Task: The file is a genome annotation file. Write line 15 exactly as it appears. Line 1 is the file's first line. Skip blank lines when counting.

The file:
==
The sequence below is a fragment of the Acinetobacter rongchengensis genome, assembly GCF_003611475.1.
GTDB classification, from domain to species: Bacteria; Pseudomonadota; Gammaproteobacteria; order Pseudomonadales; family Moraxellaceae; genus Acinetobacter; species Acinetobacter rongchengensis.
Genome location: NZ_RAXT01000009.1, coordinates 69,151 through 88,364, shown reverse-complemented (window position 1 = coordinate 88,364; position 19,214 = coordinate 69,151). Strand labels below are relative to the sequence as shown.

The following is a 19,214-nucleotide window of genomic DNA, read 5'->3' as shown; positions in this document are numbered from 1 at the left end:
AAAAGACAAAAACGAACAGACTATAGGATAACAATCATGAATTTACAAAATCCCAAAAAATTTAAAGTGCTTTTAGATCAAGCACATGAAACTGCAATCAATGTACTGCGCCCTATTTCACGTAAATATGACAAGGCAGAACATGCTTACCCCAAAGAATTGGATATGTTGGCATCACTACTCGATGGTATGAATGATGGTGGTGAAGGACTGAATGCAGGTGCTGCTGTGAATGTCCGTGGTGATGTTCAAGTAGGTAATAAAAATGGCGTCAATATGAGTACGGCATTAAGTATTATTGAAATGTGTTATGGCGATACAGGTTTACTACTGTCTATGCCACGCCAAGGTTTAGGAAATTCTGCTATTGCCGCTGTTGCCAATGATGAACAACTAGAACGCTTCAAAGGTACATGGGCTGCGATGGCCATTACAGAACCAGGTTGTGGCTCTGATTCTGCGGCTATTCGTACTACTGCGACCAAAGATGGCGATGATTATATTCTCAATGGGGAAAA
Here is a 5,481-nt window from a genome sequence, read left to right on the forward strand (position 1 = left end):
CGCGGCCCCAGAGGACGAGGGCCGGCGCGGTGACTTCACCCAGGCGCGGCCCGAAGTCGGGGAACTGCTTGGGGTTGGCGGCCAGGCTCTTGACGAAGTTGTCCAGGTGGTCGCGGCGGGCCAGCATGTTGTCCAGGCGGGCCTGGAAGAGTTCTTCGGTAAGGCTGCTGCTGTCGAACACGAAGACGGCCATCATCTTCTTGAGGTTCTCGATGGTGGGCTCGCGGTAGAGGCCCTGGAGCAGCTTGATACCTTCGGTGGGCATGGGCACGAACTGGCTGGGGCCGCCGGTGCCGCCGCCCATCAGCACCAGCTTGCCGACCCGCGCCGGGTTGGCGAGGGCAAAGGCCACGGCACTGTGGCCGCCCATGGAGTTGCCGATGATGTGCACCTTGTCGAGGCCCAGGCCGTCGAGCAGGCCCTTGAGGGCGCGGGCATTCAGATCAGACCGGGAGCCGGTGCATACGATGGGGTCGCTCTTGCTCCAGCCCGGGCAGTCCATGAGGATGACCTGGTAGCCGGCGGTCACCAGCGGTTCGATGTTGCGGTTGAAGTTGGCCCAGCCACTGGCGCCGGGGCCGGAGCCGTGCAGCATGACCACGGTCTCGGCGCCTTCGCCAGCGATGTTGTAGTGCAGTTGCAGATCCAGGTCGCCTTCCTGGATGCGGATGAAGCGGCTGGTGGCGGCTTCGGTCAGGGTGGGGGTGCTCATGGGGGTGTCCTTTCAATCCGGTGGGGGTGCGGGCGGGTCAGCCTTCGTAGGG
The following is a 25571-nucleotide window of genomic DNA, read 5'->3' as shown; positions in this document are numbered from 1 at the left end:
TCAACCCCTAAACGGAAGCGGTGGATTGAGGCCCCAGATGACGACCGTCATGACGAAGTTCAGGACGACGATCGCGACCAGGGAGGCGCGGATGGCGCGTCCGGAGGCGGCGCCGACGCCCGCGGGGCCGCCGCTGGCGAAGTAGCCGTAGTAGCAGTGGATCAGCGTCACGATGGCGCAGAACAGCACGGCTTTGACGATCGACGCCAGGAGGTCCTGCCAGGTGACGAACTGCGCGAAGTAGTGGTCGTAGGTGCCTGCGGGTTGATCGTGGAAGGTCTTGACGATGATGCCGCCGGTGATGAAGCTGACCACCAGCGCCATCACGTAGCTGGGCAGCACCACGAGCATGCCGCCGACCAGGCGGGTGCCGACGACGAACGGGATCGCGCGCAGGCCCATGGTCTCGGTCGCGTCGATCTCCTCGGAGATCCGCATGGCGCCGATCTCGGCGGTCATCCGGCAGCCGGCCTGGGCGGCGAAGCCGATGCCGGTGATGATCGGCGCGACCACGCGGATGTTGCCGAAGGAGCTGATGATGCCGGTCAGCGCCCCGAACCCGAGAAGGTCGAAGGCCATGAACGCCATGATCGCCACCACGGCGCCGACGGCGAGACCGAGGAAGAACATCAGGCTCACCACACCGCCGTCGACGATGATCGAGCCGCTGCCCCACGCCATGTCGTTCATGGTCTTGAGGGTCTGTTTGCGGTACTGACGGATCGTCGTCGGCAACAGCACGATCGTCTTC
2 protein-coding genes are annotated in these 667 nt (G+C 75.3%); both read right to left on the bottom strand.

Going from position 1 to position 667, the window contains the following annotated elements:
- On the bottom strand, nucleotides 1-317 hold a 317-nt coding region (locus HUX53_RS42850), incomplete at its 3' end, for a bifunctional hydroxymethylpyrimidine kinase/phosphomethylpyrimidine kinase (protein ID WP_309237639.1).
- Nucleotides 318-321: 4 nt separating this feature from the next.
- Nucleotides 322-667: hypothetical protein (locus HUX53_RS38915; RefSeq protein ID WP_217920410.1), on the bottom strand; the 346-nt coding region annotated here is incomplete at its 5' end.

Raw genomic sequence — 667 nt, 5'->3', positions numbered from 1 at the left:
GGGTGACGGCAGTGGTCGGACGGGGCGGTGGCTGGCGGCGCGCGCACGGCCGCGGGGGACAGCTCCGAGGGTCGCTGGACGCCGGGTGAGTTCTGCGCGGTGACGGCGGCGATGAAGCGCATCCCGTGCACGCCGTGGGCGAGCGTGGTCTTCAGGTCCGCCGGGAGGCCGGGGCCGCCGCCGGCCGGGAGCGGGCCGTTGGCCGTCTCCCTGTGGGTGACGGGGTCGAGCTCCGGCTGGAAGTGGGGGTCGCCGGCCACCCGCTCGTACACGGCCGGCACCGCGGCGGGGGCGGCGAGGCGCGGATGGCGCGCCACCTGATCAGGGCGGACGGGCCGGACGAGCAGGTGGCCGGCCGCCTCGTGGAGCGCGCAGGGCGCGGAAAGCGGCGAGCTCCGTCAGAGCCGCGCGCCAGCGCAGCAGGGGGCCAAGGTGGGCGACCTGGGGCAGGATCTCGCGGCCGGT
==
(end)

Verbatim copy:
Raw genomic sequence — 667 nt, 5'->3', positions numbered from 1 at the left: